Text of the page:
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will multicast traffic count as normal for VMBU?

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will multicast traffic count as normal for VMBU?

With the BBC trials going on it made me wonder whether such multicast traffic would count towards my usage limits in the normal way.

It would seem reasonable that, if implemented properly, multicast traffic should only use up a (relatively) tiny amount of traffic in all directions. Or does BT's ATM network interfere and stop the traffic being truly multicast?
10 REPLIES
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will multicast traffic count as normal for VMBU?

In short YES
JonathanW
Grafter
Posts: 2,648
Registered: 02-10-2007

will multicast traffic count as normal for VMBU?

At the moment, the multicast stream goes to our gateways, which is where you pick it up from, and then goes over the BT Central to your machine. Which means that it still counts the same towards bandwidth usage on your account.

What the trial does do is decrease the load on the BBC server, as they only need to send out one stream per ISP, and it also reduces the transit costs to get the data from the BBC servers to our gateways.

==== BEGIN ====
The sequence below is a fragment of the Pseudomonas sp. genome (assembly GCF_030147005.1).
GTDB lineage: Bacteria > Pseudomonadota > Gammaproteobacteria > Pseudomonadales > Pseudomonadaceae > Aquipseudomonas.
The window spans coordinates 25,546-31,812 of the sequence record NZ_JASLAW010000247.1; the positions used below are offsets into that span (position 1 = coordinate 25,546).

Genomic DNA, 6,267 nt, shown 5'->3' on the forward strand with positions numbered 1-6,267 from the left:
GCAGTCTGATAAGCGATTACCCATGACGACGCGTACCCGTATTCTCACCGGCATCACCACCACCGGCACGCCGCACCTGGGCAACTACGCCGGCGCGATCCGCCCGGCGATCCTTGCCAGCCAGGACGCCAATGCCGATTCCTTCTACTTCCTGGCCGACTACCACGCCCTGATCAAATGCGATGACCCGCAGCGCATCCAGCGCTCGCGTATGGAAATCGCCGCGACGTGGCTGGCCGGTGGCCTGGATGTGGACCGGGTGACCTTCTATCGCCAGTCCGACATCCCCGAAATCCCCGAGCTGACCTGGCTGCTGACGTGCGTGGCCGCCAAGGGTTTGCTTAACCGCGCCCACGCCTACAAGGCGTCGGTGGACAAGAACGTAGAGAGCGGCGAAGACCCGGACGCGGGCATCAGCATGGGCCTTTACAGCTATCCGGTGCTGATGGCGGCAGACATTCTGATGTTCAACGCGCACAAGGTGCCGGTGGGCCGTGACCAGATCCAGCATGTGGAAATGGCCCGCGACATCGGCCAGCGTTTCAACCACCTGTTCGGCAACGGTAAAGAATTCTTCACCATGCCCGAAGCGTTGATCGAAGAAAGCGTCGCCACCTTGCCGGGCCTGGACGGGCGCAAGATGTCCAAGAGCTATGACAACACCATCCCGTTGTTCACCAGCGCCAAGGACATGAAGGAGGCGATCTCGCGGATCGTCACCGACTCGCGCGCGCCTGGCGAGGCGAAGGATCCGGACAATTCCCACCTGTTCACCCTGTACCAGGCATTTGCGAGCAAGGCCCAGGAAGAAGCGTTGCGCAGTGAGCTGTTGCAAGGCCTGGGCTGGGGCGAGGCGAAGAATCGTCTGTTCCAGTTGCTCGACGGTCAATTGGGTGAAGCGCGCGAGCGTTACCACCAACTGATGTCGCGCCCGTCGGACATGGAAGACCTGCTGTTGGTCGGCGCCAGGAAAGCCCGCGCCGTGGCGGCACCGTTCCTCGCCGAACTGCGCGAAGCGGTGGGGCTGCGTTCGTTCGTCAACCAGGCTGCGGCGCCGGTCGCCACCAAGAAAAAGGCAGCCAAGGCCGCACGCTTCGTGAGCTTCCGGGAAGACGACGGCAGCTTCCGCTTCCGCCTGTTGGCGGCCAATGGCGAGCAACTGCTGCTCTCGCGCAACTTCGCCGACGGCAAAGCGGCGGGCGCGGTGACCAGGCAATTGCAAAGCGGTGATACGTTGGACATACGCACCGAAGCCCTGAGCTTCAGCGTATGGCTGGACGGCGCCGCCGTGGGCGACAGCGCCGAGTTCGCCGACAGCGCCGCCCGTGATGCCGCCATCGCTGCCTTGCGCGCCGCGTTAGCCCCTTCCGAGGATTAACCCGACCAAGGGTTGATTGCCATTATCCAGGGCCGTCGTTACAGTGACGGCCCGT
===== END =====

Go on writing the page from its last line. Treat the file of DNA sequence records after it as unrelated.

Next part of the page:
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will multicast traffic count as normal for VMBU?

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At the moment, the multicast stream goes to our gateways, which is where you pick it up from, and then goes over the BT Central to your machine. Which means that it still counts the same towards bandwidth usage on your account.

Are there any plans to bring BT in on the action? Setting up something to allow transporting one stream per channel to each exchange would be relatively low-cost, surely?

Of course The Right Way to do it would be for the providers to give a single stream direct to every BT exchange, but with all the different ISPs the data has to go through all the top-layer routers, becoming one stream per channel per ISP. Another point where competition destroys the advantage of the technology, I suppose.

Sometimes I wish we lived under communism Smiley

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What the trial does do is decrease the load on the BBC server, as they only need to send out one stream per ISP, and it also reduces the transit costs to get the data from the BBC servers to our gateways.